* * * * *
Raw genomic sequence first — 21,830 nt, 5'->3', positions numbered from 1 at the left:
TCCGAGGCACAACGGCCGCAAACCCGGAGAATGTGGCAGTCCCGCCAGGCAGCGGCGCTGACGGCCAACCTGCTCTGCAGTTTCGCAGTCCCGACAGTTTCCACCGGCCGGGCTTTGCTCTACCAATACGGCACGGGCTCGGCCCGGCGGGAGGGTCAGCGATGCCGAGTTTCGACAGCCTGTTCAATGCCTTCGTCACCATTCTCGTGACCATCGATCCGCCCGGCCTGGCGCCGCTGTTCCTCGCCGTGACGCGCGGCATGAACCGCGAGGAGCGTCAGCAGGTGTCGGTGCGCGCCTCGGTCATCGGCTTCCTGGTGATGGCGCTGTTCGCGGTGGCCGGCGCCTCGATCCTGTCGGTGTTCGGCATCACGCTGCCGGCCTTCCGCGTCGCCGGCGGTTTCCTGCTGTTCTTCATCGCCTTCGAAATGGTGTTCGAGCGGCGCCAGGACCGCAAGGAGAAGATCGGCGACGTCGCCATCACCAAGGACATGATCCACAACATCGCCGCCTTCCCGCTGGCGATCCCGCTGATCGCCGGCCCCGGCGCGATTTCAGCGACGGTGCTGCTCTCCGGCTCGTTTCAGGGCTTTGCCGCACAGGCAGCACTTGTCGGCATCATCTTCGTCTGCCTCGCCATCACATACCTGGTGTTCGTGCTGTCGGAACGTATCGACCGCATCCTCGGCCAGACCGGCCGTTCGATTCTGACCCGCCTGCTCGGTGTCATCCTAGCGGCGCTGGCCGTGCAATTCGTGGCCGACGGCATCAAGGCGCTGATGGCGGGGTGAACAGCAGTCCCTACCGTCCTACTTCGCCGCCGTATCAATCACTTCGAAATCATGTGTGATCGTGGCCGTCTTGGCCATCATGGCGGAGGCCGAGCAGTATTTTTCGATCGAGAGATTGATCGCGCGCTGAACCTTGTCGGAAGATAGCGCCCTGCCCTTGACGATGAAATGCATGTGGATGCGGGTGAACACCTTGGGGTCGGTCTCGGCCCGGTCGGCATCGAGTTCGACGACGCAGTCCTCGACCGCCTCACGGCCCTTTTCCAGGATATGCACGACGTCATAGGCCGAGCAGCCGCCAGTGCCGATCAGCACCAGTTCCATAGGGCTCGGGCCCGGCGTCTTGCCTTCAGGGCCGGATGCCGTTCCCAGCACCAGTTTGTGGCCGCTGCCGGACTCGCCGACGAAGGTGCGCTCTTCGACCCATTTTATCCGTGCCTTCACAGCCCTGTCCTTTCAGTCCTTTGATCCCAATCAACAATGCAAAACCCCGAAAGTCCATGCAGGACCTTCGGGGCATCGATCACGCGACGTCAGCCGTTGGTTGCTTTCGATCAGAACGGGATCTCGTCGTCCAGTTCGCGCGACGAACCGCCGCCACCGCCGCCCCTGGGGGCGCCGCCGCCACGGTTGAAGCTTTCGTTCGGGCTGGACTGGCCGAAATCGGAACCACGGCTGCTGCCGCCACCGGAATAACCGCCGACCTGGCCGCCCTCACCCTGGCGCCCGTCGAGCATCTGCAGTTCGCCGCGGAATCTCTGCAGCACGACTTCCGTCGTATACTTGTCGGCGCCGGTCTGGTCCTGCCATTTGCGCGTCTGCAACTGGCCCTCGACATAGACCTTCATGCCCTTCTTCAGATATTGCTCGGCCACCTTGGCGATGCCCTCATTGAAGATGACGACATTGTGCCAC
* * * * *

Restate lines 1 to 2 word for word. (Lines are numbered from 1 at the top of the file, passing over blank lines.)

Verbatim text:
Raw genomic sequence first — 21,830 nt, 5'->3', positions numbered from 1 at the left:
TCCGAGGCACAACGGCCGCAAACCCGGAGAATGTGGCAGTCCCGCCAGGCAGCGGCGCTGACGGCCAACCTGCTCTGCAGTTTCGCAGTCCCGACAGTTTCCACCGGCCGGGCTTTGCTCTACCAATACGGCACGGGCTCGGCCCGGCGGGAGGGTCAGCGATGCCGAGTTTCGACAGCCTGTTCAATGCCTTCGTCACCATTCTCGTGACCATCGATCCGCCCGGCCTGGCGCCGCTGTTCCTCGCCGTGACGCGCGGCATGAACCGCGAGGAGCGTCAGCAGGTGTCGGTGCGCGCCTCGGTCATCGGCTTCCTGGTGATGGCGCTGTTCGCGGTGGCCGGCGCCTCGATCCTGTCGGTGTTCGGCATCACGCTGCCGGCCTTCCGCGTCGCCGGCGGTTTCCTGCTGTTCTTCATCGCCTTCGAAATGGTGTTCGAGCGGCGCCAGGACCGCAAGGAGAAGATCGGCGACGTCGCCATCACCAAGGACATGATCCACAACATCGCCGCCTTCCCGCTGGCGATCCCGCTGATCGCCGGCCCCGGCGCGATTTCAGCGACGGTGCTGCTCTCCGGCTCGTTTCAGGGCTTTGCCGCACAGGCAGCACTTGTCGGCATCATCTTCGTCTGCCTCGCCATCACATACCTGGTGTTCGTGCTGTCGGAACGTATCGACCGCATCCTCGGCCAGACCGGCCGTTCGATTCTGACCCGCCTGCTCGGTGTCATCCTAGCGGCGCTGGCCGTGCAATTCGTGGCCGACGGCATCAAGGCGCTGATGGCGGGGTGAACAGCAGTCCCTACCGTCCTACTTCGCCGCCGTATCAATCACTTCGAAATCATGTGTGATCGTGGCCGTCTTGGCCATCATGGCGGAGGCCGAGCAGTATTTTTCGATCGAGAGATTGATCGCGCGCTGAACCTTGTCGGAAGATAGCGCCCTGCCCTTGACGATGAAATGCATGTGGATGCGGGTGAACACCTTGGGGTCGGTCTCGGCCCGGTCGGCATCGAGTTCGACGACGCAGTCCTCGACCGCCTCACGGCCCTTTTCCAGGATATGCACGACGTCATAGGCCGAGCAGCCGCCAGTGCCGATCAGCACCAGTTCCATAGGGCTCGGGCCCGGCGTCTTGCCTTCAGGGCCGGATGCCGTTCCCAGCACCAGTTTGTGGCCGCTGCCGGACTCGCCGACGAAGGTGCGCTCTTCGACCCATTTTATCCGTGCCTTCACAGCCCTGTCCTTTCAGTCCTTTGATCCCAATCAACAATGCAAAACCCCGAAAGTCCATGCAGGACCTTCGGGGCATCGATCACGCGACGTCAGCCGTTGGTTGCTTTCGATCAGAACGGGATCTCGTCGTCCAGTTCGCGCGACGAACCGCCGCCACCGCCGCCCCTGGGGGCGCCGCCGCCACGGTTGAAGCTTTCGTTCGGGCTGGACTGGCCGAAATCGGAACCACGGCTGCTGCCGCCACCGGAATAACCGCCGACCTGGCCGCCCTCACCCTGGCGCCCGTCGAGCATCTGCAGTTCGCCGCGGAATCTCTGCAGCACGACTTCCGTCGTATACTTGTCGGCGCCGGTCTGGTCCTGCCATTTGCGCGTCTGCAACTGGCCCTCGACATAGACCTTCATGCCCTTCTTCAGATATTGCTCGGCCACCTTGGCGATGCCCTCATTGAAGATGACGACATTGTGCCAC